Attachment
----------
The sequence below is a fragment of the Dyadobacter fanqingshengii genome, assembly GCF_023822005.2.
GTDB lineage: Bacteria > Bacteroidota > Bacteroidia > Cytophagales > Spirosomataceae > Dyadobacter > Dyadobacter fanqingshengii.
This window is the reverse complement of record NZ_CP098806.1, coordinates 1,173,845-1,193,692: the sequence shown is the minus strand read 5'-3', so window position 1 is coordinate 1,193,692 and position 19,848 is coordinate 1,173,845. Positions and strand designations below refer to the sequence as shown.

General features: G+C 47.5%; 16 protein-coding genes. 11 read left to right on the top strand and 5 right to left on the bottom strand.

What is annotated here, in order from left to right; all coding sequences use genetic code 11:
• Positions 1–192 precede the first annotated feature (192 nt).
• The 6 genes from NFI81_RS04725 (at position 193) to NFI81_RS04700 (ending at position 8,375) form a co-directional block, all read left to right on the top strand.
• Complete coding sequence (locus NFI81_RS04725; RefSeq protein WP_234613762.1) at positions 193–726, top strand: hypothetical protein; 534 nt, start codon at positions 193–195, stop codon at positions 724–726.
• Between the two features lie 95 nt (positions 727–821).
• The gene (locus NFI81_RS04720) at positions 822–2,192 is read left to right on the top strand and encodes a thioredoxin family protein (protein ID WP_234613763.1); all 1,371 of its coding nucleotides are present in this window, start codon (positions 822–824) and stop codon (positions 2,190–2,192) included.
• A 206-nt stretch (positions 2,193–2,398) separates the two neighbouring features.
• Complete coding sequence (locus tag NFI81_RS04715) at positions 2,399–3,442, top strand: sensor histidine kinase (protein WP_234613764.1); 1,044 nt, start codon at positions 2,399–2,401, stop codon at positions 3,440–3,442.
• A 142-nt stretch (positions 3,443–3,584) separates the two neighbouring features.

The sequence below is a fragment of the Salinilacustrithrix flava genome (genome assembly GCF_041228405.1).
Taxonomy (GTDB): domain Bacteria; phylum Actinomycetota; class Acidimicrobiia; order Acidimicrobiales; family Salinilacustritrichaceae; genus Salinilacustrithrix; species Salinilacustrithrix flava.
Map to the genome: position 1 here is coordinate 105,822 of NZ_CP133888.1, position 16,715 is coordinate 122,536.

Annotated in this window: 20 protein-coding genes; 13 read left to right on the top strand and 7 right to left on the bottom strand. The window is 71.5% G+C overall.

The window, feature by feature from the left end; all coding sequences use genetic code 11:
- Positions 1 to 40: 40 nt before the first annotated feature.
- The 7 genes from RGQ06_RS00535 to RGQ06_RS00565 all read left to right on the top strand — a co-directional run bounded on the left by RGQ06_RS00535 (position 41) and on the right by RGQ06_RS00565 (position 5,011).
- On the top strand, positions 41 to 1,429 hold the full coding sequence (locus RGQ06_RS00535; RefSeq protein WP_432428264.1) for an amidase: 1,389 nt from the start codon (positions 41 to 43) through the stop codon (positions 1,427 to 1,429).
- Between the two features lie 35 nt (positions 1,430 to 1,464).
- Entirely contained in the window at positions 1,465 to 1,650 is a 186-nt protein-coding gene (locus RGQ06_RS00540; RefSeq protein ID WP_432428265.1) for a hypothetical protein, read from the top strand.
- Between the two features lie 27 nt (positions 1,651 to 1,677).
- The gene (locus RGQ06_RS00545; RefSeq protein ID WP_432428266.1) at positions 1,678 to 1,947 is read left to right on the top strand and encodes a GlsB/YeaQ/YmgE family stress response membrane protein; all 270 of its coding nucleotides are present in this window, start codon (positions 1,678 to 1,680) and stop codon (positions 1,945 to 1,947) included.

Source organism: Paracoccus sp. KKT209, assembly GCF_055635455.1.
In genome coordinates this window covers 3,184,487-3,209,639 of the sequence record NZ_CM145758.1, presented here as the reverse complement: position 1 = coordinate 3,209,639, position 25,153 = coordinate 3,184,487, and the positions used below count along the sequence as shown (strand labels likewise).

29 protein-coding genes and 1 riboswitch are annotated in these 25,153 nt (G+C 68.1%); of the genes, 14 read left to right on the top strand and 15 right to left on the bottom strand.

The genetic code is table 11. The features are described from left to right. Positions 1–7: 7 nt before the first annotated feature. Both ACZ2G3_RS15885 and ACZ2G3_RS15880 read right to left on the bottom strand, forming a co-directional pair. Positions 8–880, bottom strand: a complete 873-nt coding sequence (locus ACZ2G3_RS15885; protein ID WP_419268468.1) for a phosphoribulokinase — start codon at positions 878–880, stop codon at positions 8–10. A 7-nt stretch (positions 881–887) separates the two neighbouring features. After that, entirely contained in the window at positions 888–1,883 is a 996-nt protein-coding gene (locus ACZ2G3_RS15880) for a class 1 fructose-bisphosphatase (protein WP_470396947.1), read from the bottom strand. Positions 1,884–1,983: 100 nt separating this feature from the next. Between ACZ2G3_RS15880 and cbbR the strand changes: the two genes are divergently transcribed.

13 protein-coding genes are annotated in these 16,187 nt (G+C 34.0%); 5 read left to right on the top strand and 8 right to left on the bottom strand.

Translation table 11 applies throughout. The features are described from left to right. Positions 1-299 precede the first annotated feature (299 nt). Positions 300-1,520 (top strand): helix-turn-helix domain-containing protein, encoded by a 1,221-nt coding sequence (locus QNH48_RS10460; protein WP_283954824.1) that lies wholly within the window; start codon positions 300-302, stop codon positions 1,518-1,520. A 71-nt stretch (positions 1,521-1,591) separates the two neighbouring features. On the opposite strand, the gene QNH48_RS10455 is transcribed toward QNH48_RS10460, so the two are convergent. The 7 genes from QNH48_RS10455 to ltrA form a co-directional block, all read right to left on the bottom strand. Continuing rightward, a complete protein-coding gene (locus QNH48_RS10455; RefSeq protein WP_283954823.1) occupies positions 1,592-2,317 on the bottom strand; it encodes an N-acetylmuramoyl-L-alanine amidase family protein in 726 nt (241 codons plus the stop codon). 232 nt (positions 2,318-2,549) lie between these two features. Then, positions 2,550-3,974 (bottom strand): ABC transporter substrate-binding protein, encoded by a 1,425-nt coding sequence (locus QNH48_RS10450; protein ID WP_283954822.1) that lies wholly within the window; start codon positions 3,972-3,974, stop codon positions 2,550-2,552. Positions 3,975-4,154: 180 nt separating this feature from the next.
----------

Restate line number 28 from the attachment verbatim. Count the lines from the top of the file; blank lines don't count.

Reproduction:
29 protein-coding genes and 1 riboswitch are annotated in these 25,153 nt (G+C 68.1%); of the genes, 14 read left to right on the top strand and 15 right to left on the bottom strand.